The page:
Mentoring provides you the unique opportunity to facilitate a conversation with your mentee about their online experiences. A conversation with your mentee doesn’t have to revolve exclusively around internet safety, but can also help them learn how to better navigate the online world.
There is plenty to worry about when children are online, but as a mentor, you can help by listening to your mentee describe how they view the world of the interweb. According to the Center for Child Protection’s webinar “Internet Safety” children view the online world differently than how it actually operates. For example, your mentee may view the internet as a private world because of where they can access it from, but we know that anything you post or share online can become public. Having a discussion with your mentee about the interweb reality can help them start to understand just how public the online world is, and the consequences that can come with that. Below are some ideas to help facilitate a conversation about online safety with your mentee.
- Be an Online Role Model and Share with Care: Model for your mentee how to share cautiously while on the internet. Too many times we have seen people end up in compromising positions due to what they decide to share online. It is critical that mentees understand that whatever they share on the internet can become public, even if they feel it is a safe place for them to express themselves privately.
- Sharing Positivity Online: Model for your mentee how others should be treated when communicating online. Remind your mentee that just because the internet is not a physical place, words still hurt and how they communicate with other people should be the same way they would like to be treated in real life. It is important to communicate responsibly online.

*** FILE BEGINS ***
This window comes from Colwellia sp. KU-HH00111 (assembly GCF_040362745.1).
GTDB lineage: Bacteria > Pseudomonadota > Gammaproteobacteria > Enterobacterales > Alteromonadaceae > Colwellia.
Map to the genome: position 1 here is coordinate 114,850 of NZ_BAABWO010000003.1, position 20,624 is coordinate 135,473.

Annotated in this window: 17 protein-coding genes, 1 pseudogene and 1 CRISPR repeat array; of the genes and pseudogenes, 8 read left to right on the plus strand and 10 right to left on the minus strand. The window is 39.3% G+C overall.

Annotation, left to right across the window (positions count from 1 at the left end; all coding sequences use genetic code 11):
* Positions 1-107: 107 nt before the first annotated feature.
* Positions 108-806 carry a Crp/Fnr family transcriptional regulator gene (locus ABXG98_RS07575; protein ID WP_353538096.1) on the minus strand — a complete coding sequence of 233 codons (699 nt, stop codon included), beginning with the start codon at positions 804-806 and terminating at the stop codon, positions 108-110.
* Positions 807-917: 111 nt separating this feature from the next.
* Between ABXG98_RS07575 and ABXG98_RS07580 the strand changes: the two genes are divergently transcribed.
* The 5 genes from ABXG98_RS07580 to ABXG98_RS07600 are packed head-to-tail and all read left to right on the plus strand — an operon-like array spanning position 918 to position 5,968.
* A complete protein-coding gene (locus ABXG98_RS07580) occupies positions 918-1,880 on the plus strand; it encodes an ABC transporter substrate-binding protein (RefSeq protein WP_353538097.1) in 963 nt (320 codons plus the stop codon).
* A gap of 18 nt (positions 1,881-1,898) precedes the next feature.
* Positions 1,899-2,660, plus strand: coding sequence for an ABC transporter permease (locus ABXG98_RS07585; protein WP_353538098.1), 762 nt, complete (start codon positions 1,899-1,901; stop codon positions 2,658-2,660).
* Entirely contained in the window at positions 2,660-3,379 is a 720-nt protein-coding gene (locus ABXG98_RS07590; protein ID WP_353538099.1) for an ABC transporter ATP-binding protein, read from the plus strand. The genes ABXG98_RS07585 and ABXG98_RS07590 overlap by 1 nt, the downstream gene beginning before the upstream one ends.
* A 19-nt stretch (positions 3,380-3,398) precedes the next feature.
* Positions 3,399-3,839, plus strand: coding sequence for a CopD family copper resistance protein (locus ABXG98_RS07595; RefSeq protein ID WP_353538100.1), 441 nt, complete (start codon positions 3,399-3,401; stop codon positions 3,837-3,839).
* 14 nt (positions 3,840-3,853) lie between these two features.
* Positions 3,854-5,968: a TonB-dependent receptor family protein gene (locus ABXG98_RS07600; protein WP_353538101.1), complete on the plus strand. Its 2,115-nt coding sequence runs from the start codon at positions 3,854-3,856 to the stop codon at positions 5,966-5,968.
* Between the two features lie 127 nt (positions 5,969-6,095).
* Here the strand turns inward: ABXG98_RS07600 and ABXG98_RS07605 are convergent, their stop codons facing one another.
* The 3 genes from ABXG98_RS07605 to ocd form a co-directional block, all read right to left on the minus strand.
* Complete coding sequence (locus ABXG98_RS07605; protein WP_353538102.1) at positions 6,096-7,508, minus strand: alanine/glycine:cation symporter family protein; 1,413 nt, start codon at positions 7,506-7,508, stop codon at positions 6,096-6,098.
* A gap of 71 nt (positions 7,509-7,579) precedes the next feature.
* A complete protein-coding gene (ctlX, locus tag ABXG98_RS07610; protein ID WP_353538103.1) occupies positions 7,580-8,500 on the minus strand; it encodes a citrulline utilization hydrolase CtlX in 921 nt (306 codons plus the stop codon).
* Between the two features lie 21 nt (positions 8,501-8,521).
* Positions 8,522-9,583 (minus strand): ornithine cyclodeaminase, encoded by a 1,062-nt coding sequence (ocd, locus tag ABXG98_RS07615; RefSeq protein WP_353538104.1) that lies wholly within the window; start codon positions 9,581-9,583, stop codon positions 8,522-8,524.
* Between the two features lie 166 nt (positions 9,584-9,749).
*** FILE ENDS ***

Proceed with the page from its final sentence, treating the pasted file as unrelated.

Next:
- Be Open to Learning: Model for your mentee how to be open to learning. Let your mentee teach you about how they navigate being on the internet. You might ask your mentee to teach you about any popular social media sites, messaging apps, or websites that they frequent. Giving them a chance to share with you about their online experiences not only can help you understand their perspective, but also give you insight as to how aware or unaware your mentee may be about the good and the bad of being online.
- Check In: Having a conversation with your mentee about being online does not have to stop at one conversation. If your mentee brings up any situation pertaining to their interweb experience, give them room to talk. You may be the only person they choose to share their online experiences with. Don’t judge or jump to conclusions about what they are experiencing. Remind them to talk to a trusted adult if you are not available, such as their caregiver, teacher, or counselor.
As you continue to help your mentee navigate their online experience, remember they will probably process their interweb experiences differently than you. As their mentor you can provide a safe space where they can feel open and honest about their online experiences. Below are some links to great articles that can help broaden your understanding of how to talk to your mentee about being online.
- 6 Ways to be a Digital Mentor: https://daily.jstor.org/6-ways-digital-mentor-kids
- Talking with Teens about Online Experiences: https://www.evidencebasedmentoring.org/talking-teens-online-experiences
- How to Talk about Internet Safety with Kids: https://www.fatherly.com/parenting/how-to-talk-about-internet-safety-with-kids
- Navigating Internet Risks: Mentors Can Help Show the Way: https://www.evidencebasedmentoring.org/navigating-internet-risks-mentors-can-help-show-way
- Chatting with Kids about Being Online: https://www.consumer.ftc.gov/articles/pdf-0001-netcetera_0.pdf
- Center for Child Protection: https://centerforchildprotection.org